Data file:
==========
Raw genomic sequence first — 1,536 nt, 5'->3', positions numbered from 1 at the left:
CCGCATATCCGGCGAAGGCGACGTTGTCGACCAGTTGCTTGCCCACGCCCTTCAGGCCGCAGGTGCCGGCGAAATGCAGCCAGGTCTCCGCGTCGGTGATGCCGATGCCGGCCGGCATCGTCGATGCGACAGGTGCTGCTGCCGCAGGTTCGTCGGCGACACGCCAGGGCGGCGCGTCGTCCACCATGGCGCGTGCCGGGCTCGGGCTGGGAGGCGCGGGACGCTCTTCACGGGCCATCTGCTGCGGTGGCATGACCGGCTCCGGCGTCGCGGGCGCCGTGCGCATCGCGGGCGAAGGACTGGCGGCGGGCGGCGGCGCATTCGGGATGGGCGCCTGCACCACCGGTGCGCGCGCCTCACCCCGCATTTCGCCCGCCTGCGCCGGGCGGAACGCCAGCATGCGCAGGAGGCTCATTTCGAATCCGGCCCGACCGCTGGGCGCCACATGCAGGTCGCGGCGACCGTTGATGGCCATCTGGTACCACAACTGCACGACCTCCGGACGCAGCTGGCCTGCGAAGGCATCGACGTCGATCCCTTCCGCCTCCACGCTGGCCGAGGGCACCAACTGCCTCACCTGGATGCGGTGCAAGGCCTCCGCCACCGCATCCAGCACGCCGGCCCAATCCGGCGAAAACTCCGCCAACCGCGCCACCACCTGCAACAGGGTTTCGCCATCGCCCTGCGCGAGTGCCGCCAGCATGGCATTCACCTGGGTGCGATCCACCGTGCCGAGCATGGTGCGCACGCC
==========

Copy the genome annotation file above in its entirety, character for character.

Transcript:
Raw genomic sequence first — 1,536 nt, 5'->3', positions numbered from 1 at the left:
CCGCATATCCGGCGAAGGCGACGTTGTCGACCAGTTGCTTGCCCACGCCCTTCAGGCCGCAGGTGCCGGCGAAATGCAGCCAGGTCTCCGCGTCGGTGATGCCGATGCCGGCCGGCATCGTCGATGCGACAGGTGCTGCTGCCGCAGGTTCGTCGGCGACACGCCAGGGCGGCGCGTCGTCCACCATGGCGCGTGCCGGGCTCGGGCTGGGAGGCGCGGGACGCTCTTCACGGGCCATCTGCTGCGGTGGCATGACCGGCTCCGGCGTCGCGGGCGCCGTGCGCATCGCGGGCGAAGGACTGGCGGCGGGCGGCGGCGCATTCGGGATGGGCGCCTGCACCACCGGTGCGCGCGCCTCACCCCGCATTTCGCCCGCCTGCGCCGGGCGGAACGCCAGCATGCGCAGGAGGCTCATTTCGAATCCGGCCCGACCGCTGGGCGCCACATGCAGGTCGCGGCGACCGTTGATGGCCATCTGGTACCACAACTGCACGACCTCCGGACGCAGCTGGCCTGCGAAGGCATCGACGTCGATCCCTTCCGCCTCCACGCTGGCCGAGGGCACCAACTGCCTCACCTGGATGCGGTGCAAGGCCTCCGCCACCGCATCCAGCACGCCGGCCCAATCCGGCGAAAACTCCGCCAACCGCGCCACCACCTGCAACAGGGTTTCGCCATCGCCCTGCGCGAGTGCCGCCAGCATGGCATTCACCTGGGTGCGATCCACCGTGCCGAGCATGGTGCGCACGCC